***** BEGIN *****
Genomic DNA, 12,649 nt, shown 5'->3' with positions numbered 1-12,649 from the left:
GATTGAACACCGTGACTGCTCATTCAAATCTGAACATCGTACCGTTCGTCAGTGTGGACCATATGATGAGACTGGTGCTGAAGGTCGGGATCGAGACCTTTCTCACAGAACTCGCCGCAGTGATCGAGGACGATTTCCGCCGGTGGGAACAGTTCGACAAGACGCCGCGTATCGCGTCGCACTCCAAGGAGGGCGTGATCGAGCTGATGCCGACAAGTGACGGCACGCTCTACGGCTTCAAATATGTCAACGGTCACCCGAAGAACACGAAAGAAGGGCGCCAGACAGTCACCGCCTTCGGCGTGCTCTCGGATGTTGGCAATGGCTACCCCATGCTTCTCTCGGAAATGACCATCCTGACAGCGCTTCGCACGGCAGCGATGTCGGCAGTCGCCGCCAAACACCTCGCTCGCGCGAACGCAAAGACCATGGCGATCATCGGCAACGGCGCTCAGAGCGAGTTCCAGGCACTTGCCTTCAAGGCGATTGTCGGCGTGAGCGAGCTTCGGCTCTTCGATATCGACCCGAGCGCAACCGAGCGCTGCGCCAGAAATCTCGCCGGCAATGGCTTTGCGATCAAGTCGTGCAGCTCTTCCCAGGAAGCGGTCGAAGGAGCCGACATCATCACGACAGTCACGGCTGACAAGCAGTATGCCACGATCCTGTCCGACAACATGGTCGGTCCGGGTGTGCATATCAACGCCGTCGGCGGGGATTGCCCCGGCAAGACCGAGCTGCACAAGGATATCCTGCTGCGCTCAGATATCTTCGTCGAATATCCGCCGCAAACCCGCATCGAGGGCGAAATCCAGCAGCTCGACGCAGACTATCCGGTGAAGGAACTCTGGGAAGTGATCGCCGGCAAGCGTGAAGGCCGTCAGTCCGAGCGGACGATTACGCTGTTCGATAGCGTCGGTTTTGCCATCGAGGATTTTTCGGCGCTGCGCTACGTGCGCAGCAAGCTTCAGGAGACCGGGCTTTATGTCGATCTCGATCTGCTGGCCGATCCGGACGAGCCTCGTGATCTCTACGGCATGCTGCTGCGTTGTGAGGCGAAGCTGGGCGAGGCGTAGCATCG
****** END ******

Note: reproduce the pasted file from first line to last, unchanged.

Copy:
Genomic DNA, 12,649 nt, shown 5'->3' with positions numbered 1-12,649 from the left:
GATTGAACACCGTGACTGCTCATTCAAATCTGAACATCGTACCGTTCGTCAGTGTGGACCATATGATGAGACTGGTGCTGAAGGTCGGGATCGAGACCTTTCTCACAGAACTCGCCGCAGTGATCGAGGACGATTTCCGCCGGTGGGAACAGTTCGACAAGACGCCGCGTATCGCGTCGCACTCCAAGGAGGGCGTGATCGAGCTGATGCCGACAAGTGACGGCACGCTCTACGGCTTCAAATATGTCAACGGTCACCCGAAGAACACGAAAGAAGGGCGCCAGACAGTCACCGCCTTCGGCGTGCTCTCGGATGTTGGCAATGGCTACCCCATGCTTCTCTCGGAAATGACCATCCTGACAGCGCTTCGCACGGCAGCGATGTCGGCAGTCGCCGCCAAACACCTCGCTCGCGCGAACGCAAAGACCATGGCGATCATCGGCAACGGCGCTCAGAGCGAGTTCCAGGCACTTGCCTTCAAGGCGATTGTCGGCGTGAGCGAGCTTCGGCTCTTCGATATCGACCCGAGCGCAACCGAGCGCTGCGCCAGAAATCTCGCCGGCAATGGCTTTGCGATCAAGTCGTGCAGCTCTTCCCAGGAAGCGGTCGAAGGAGCCGACATCATCACGACAGTCACGGCTGACAAGCAGTATGCCACGATCCTGTCCGACAACATGGTCGGTCCGGGTGTGCATATCAACGCCGTCGGCGGGGATTGCCCCGGCAAGACCGAGCTGCACAAGGATATCCTGCTGCGCTCAGATATCTTCGTCGAATATCCGCCGCAAACCCGCATCGAGGGCGAAATCCAGCAGCTCGACGCAGACTATCCGGTGAAGGAACTCTGGGAAGTGATCGCCGGCAAGCGTGAAGGCCGTCAGTCCGAGCGGACGATTACGCTGTTCGATAGCGTCGGTTTTGCCATCGAGGATTTTTCGGCGCTGCGCTACGTGCGCAGCAAGCTTCAGGAGACCGGGCTTTATGTCGATCTCGATCTGCTGGCCGATCCGGACGAGCCTCGTGATCTCTACGGCATGCTGCTGCGTTGTGAGGCGAAGCTGGGCGAGGCGTAGCATCG